Ontario Construction News staff writer
A new study produced by Altus Group for the Building Industry and Land Development Association (BILD) has found that municipalities across the GTA have accumulated $1.13 billion in unspent parkland reserve funds on the backs of parkland cash-in-lieu payments (parkland payments) by homebuilders.
These payments have increased by as much as 329 per cent since 2006 and are levied on new developments, and in turn, passed on to new home buyers. Parkland payments can add $20,000 to $30,000 or more to the cost of a new home, the study asserts.
“Municipal governments need to recognize the impact that fees and taxes have on new home affordability,” said Dave Wilkes, president and CEO of BILD. “Charges by all three levels of government already account for as much as 25 per cent of the cost of a new home in the GTA and are increasing. Parkland cash-in-lieu payments are yet another fee that negatively affects housing affordability.”
The Planning Act currently allows for municipalities to require that five per cent of the land to be developed be made available for park or other public recreational purposes. Alternatively, due to more dense or urban development, municipalities may accept a parkland payment instead of land.
These fees are based on the value of land and as land values have increased significantly since the introduction of the Growth Plan in 2006, parkland payments to municipalities have also increased dramatically. Of the 29 municipalities examined in the study, four had increases above 300 per cent since 2006, 14 had increases between 200 – 300 per cent, nine had increases between 100-200 per cent, one had an increase of 78 per cent and one reduced their fees. Over the 2006-2017 time period, the funds sitting in reserve by these municipalities have increased from just over $300 million to $1.13 billion.
“BILD and its members support parks as an integral amenity to any new development, however, municipalities are clearly collecting more funds than they are returning to communities in the form of recreation facilities and parks,” added Wilkes. “This is being done on the backs of the new homeowner who in the case of high-rise condominium dwellers in urban environments are not getting the benefit of a park that they paid for.”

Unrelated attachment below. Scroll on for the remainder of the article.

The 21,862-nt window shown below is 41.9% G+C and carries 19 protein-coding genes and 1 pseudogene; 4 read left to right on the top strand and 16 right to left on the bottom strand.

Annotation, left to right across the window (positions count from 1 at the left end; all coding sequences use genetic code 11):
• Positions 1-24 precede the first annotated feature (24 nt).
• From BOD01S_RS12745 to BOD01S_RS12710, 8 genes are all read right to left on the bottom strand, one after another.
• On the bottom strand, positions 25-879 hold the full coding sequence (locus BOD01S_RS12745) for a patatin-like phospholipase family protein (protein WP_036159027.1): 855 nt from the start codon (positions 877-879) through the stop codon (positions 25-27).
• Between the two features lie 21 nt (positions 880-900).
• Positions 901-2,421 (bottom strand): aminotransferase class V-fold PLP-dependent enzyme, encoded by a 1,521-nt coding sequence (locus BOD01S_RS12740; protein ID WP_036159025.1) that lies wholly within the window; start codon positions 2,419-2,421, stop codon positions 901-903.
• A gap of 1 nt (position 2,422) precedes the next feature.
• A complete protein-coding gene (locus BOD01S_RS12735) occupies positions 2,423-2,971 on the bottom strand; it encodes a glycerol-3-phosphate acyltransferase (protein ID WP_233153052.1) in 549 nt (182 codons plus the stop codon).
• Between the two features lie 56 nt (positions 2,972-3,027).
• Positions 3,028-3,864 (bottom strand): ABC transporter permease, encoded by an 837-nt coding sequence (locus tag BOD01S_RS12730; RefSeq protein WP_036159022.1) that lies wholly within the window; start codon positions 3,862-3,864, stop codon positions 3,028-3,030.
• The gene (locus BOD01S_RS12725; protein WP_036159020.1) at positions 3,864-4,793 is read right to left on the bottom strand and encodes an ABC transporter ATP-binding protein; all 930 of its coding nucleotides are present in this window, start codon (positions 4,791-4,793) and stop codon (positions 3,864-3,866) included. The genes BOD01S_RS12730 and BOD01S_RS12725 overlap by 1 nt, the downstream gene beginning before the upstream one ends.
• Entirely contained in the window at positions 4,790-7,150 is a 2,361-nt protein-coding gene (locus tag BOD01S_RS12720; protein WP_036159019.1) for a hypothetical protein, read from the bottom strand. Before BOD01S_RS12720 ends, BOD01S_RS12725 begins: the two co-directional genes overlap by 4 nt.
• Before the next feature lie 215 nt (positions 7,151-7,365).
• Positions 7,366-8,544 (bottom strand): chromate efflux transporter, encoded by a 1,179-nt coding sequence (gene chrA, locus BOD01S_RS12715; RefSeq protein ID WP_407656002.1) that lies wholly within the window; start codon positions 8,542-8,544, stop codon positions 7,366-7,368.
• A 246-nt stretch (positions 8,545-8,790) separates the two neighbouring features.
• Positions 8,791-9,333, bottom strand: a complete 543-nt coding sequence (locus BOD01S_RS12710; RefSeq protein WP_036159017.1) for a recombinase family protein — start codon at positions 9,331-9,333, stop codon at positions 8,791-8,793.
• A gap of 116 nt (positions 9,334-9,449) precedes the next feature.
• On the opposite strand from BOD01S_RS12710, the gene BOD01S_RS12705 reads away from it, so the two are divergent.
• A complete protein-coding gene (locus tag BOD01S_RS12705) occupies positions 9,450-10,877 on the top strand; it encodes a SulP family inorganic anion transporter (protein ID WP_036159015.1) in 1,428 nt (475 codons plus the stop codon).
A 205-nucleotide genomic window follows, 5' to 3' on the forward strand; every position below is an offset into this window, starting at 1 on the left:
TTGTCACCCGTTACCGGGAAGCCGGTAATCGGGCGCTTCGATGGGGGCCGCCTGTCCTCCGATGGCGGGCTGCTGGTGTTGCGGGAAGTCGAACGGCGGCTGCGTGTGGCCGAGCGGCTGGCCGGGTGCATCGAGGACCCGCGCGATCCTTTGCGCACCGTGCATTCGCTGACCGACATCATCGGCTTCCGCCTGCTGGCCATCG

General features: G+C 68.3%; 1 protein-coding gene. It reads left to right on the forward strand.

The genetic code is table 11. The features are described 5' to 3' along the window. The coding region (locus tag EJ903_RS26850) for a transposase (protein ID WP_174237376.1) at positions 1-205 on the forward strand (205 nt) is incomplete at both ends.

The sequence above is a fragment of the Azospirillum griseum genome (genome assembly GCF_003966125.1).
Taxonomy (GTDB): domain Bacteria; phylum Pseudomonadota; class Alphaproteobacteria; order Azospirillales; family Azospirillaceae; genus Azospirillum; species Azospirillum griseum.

The Altus Group study also demonstrated that, as currently structured, parkland payments could be acting as a disincentive to more dense homes within a particular municipality, counter to the intensification objectives and policies. All things being equal, without a cap on parkland payments, a unit in a more dense development would pay more parkland payments on a per unit basis than a unit in a less dense development.
“With housing affordability being the number one issue across the GTA, all levels of government need to be cognisant of the impact of their policies, fees and practices. Clearly, the practice of cash-in-lieu payments needs to be revisited, especially in light of all the other costs that get rolled into development charges,” Wilkes said in a statement. “We are pleased that the provincial government is looking at a new “community benefit authority” as part of its Housing Supply Action Plan, currently in front of the legislature. Hopefully, this will provide some relief to those looking to buy a new home.”